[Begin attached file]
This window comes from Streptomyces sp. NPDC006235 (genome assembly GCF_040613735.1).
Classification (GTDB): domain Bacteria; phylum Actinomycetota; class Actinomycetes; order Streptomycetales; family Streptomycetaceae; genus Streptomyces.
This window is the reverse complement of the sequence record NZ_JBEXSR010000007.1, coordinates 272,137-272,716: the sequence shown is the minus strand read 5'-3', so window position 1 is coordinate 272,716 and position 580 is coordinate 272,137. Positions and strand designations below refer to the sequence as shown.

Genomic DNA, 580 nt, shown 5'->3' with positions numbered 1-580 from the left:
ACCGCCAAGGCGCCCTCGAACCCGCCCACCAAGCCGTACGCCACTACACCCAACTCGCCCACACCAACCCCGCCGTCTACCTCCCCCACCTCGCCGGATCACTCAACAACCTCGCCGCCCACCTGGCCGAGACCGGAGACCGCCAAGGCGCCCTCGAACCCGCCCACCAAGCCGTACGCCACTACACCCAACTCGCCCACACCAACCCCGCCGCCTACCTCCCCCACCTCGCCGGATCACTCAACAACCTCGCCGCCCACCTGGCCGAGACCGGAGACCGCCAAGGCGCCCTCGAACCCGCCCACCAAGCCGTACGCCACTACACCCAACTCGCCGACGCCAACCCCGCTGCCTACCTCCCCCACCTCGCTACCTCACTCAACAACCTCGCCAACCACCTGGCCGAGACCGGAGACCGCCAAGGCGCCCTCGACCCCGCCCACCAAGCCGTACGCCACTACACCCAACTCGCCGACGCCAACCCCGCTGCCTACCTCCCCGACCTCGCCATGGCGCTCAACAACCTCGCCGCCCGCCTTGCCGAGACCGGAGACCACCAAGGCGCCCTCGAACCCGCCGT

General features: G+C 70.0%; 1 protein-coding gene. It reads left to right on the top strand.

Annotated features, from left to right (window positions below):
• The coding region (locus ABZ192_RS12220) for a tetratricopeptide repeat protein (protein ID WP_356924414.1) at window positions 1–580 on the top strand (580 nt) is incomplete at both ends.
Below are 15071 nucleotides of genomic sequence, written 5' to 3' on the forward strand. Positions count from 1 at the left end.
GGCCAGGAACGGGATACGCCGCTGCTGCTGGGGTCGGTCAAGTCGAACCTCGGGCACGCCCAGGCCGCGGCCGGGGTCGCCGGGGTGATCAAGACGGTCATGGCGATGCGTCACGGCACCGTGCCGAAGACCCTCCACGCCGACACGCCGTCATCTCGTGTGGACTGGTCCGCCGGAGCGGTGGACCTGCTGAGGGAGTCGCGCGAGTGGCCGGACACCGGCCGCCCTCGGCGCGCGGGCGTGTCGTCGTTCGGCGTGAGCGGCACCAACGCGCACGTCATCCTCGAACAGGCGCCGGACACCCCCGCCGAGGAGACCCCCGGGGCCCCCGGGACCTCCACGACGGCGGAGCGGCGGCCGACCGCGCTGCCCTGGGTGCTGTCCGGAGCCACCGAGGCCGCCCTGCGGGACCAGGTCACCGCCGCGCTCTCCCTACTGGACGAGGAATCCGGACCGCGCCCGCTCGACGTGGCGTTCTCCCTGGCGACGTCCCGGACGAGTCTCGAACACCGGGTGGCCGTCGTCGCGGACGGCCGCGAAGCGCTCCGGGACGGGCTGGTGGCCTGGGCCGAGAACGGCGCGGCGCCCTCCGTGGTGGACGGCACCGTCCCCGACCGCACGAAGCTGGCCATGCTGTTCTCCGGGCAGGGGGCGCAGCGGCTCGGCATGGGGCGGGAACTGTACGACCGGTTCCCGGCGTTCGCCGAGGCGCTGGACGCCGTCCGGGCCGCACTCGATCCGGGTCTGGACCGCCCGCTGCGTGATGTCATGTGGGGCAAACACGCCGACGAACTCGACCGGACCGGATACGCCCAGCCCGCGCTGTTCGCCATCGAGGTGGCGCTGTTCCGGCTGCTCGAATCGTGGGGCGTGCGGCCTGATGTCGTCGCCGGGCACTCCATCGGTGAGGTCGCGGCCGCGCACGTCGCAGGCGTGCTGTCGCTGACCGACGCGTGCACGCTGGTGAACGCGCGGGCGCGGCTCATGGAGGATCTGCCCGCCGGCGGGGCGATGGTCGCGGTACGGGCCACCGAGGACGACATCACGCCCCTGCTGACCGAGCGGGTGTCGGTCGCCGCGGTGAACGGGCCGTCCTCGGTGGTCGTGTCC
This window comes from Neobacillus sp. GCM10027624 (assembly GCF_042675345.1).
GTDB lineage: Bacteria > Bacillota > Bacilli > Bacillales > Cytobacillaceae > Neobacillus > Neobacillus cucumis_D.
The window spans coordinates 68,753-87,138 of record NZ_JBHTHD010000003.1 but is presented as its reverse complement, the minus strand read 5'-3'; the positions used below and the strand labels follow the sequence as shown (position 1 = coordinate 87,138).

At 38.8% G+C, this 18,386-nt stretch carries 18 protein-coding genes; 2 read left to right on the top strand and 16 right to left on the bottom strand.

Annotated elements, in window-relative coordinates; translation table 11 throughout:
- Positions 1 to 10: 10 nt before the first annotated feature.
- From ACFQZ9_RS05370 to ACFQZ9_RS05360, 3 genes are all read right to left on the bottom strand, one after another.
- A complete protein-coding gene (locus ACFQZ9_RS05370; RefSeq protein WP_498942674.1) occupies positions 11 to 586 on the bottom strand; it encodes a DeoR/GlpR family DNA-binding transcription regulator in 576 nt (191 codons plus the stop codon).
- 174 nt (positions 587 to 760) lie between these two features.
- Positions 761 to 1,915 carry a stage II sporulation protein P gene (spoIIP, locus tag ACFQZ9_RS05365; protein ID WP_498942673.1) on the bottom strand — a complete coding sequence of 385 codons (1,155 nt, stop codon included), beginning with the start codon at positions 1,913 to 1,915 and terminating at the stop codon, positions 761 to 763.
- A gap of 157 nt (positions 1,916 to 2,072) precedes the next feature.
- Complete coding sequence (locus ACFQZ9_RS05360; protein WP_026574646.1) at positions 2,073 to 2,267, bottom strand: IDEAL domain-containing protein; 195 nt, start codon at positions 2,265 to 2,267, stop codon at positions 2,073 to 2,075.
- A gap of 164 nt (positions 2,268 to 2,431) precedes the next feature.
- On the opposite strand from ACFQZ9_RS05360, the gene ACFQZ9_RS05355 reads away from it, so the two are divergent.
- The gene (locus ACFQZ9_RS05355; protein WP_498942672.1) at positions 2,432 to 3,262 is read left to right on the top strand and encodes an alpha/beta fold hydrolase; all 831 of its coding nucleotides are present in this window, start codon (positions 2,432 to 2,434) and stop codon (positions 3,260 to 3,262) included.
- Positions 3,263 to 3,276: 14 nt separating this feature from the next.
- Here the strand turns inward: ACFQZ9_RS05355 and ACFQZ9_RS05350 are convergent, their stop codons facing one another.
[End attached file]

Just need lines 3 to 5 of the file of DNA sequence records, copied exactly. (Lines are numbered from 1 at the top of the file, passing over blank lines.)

This window is the reverse complement of the sequence record NZ_JBEXSR010000007.1, coordinates 272,137-272,716: the sequence shown is the minus strand read 5'-3', so window position 1 is coordinate 272,716 and position 580 is coordinate 272,137. Positions and strand designations below refer to the sequence as shown.

Genomic DNA, 580 nt, shown 5'->3' with positions numbered 1-580 from the left:
ACCGCCAAGGCGCCCTCGAACCCGCCCACCAAGCCGTACGCCACTACACCCAACTCGCCCACACCAACCCCGCCGTCTACCTCCCCCACCTCGCCGGATCACTCAACAACCTCGCCGCCCACCTGGCCGAGACCGGAGACCGCCAAGGCGCCCTCGAACCCGCCCACCAAGCCGTACGCCACTACACCCAACTCGCCCACACCAACCCCGCCGCCTACCTCCCCCACCTCGCCGGATCACTCAACAACCTCGCCGCCCACCTGGCCGAGACCGGAGACCGCCAAGGCGCCCTCGAACCCGCCCACCAAGCCGTACGCCACTACACCCAACTCGCCGACGCCAACCCCGCTGCCTACCTCCCCCACCTCGCTACCTCACTCAACAACCTCGCCAACCACCTGGCCGAGACCGGAGACCGCCAAGGCGCCCTCGACCCCGCCCACCAAGCCGTACGCCACTACACCCAACTCGCCGACGCCAACCCCGCTGCCTACCTCCCCGACCTCGCCATGGCGCTCAACAACCTCGCCGCCCGCCTTGCCGAGACCGGAGACCACCAAGGCGCCCTCGAACCCGCCGT